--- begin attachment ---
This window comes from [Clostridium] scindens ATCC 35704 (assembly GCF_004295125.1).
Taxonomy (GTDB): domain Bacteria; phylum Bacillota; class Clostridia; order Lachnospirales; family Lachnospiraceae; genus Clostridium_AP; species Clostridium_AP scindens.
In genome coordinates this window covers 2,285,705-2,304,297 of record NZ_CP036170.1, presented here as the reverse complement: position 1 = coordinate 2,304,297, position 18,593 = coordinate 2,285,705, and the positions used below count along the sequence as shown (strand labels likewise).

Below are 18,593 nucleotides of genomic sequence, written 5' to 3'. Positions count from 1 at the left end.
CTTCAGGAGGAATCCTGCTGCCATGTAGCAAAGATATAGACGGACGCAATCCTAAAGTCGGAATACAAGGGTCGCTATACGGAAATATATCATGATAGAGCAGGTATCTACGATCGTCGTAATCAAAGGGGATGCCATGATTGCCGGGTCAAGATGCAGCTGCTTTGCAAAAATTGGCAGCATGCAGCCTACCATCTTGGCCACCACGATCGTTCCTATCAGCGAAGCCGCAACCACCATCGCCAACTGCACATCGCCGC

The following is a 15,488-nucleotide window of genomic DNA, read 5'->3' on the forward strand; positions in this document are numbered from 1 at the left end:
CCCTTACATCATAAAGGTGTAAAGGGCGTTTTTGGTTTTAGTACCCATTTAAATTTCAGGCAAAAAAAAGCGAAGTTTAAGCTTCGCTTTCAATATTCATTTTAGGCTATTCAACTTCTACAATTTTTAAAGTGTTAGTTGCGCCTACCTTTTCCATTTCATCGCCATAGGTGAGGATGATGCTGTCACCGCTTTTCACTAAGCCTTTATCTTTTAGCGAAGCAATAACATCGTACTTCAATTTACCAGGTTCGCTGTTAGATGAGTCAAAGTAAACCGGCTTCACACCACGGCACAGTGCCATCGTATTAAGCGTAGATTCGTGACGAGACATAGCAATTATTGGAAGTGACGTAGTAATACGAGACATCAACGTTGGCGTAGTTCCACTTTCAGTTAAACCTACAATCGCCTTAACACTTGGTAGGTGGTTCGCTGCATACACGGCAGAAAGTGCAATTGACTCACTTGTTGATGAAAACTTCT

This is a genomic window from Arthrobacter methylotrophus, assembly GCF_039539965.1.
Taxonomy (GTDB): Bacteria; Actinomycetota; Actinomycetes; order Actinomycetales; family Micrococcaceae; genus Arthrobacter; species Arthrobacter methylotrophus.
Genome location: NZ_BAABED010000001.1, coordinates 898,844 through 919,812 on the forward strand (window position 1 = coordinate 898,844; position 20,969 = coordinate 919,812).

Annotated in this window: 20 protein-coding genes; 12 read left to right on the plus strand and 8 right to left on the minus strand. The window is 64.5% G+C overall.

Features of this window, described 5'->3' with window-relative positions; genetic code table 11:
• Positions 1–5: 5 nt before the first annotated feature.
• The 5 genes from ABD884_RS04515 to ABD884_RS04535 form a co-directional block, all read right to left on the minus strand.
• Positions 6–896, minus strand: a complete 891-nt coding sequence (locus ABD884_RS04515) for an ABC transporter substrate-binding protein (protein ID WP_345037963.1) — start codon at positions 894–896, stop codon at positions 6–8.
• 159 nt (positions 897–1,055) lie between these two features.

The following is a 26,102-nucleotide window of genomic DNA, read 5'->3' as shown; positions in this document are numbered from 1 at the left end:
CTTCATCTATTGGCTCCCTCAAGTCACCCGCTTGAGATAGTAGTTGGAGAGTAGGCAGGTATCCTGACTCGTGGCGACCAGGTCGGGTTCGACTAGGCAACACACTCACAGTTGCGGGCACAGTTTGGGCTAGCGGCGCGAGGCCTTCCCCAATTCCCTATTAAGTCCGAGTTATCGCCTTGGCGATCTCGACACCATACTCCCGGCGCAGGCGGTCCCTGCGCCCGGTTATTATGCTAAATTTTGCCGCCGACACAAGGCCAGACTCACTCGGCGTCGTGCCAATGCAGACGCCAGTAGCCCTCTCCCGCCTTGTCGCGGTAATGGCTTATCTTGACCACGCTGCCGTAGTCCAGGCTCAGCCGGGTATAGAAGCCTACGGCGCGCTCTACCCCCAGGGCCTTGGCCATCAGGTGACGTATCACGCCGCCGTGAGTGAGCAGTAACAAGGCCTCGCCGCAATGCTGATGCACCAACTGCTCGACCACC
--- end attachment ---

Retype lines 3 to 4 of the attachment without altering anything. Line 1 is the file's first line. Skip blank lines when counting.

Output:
In genome coordinates this window covers 2,285,705-2,304,297 of record NZ_CP036170.1, presented here as the reverse complement: position 1 = coordinate 2,304,297, position 18,593 = coordinate 2,285,705, and the positions used below count along the sequence as shown (strand labels likewise).

Below are 18,593 nucleotides of genomic sequence, written 5' to 3'. Positions count from 1 at the left end.